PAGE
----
Ah, sad news out of Chicago: Studs Terkel died today at the age of 96.
Studs was many things: an actor (most recently in "Eight Men Out," the 1988 movie about the Chicago "Black Sox" scandal of 1919), a disc jockey, an activist and more. But he'll be remembered best for his interviews - radio interviews with just about anybody who was anybody, as well as books of interviews with everyday people: people who lived on a single street in Chicago (Division Street: America), people who worked in all kinds of jobs (Working), people who came through the Great Depression (Hard Times: An Oral History of the Great Depression) and the Second World War (The Good War), race relations in the U.S. (Race: What Blacks and Whites Think and Feel About the American Obsession), and many others.
I've been listening to WFMT radio, the Chicago station where Studs had a daily show for 45 years (and was billed in the staff directory as "free spirit"), which is running old interviews by him and reminiscences about him. One of the reminiscers said that Studs had been saying for the last year or so that he was ready to go - he'd apparently been telling everyone, "I ain't buying any green bananas!" But then last week, he said he had to live to see the outcome of the U.S. election. He was living in his own home, and his absentee ballot apparently arrived in today's mail.
Studs was one of my own heroes when I decided to study journalism. The great thing about his interviewing style was that he was fully engaged and certainly brought his own personality to his interviews, but he didn't dominate them. He didn't compete with his interview subjects, and he knew when to listen and let them take flight. As I write this, WFMT is replaying his interview with the U.S. contralto Marian Anderson, and she just spoke, uninterrupted, for at least four minutes.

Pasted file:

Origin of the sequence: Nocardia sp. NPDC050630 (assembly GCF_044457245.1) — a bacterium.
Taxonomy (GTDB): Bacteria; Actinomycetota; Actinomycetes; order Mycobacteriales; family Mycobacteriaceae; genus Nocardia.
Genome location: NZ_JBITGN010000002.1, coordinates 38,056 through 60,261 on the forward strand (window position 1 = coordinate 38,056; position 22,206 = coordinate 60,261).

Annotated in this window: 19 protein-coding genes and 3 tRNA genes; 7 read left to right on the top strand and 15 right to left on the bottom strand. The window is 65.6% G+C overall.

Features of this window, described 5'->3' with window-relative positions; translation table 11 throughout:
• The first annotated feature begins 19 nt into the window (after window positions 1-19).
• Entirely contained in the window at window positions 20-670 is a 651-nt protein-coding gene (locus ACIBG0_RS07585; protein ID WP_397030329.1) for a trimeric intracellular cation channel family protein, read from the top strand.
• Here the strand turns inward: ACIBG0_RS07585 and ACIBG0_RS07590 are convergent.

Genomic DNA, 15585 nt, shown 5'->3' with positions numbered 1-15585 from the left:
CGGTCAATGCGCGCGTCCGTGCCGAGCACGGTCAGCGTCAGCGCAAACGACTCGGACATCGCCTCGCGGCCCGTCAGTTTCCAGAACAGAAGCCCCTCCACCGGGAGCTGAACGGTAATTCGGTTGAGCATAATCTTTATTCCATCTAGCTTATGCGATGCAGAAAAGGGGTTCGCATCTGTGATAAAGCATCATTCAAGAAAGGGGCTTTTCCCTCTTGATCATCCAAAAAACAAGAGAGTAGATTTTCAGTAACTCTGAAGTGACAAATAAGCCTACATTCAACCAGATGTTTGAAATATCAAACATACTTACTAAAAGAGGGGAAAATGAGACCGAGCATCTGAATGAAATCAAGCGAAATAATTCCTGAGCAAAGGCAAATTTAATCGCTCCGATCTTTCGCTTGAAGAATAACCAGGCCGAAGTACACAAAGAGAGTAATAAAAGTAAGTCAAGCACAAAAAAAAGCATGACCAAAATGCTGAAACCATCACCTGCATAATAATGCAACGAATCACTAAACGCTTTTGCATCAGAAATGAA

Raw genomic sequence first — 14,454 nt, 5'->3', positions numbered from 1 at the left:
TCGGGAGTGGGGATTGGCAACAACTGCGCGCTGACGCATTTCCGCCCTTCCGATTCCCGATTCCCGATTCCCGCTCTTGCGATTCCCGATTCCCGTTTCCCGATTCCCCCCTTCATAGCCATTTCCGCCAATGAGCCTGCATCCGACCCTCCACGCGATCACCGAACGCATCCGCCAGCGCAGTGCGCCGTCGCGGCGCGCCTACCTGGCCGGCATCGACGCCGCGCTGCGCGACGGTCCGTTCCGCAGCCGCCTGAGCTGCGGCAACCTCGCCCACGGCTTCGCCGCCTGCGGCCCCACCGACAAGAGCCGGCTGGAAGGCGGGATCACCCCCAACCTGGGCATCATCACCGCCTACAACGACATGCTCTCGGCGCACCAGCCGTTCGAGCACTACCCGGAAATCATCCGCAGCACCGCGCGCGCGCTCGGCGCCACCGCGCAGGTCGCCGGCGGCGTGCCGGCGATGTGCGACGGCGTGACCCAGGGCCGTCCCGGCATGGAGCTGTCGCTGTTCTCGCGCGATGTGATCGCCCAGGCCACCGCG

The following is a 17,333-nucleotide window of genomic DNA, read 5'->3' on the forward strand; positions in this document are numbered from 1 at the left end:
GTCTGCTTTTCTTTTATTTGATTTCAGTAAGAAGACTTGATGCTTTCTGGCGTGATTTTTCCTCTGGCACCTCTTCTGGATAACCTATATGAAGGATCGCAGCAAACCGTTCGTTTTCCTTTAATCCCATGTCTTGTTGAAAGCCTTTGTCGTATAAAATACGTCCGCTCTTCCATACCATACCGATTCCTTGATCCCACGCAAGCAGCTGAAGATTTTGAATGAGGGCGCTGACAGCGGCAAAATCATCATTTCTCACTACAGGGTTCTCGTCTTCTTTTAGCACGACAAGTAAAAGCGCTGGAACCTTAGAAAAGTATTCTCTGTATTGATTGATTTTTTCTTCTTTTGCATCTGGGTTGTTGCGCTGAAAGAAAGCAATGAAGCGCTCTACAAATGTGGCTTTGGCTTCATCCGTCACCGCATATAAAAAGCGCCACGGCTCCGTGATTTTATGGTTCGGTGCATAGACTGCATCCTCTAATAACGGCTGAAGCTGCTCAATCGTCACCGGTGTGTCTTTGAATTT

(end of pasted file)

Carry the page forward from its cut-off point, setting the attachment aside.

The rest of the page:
Someone - it's attributed only to Newsweek magazine - said, back in the 1960s or 70s, that "No journalist alive wields a tape recorder as effectively as Studs Terkel." And it's also been said by several observers that Studs didn't invent oral history - but he might as well have.
I never met him. The closest I came was on a visit to Chicago in 1992, when he was participating in mock soapbox speeches in Bughouse Square, the informal name was given to Washington Square Park where cranks and religionists and labour unionists used to hold forth. The park is across the street from the Newberry Library, which has organized recreations of free-speech gatherings each summer in conjunction with its annual book sale. I took some pictures there, and when I find them, I'll post them, but in the meantime, I'm using the cover of his memoir that was published about a year ago. Another new Studs book - P.S.: Further Thoughts from a Lifetime of Listening - is scheduled to be released on 15 November.
You can read his obit in the Chicago Tribune here, and I found the following mp3 of his reflections on 40 years of interviews:
|Studs Terkel (c) HighBridge - Voices of Our Time|
|Found at bee mp3 search engine|
As Studs used to sign off his WFMT show: "Take it easy, but take it."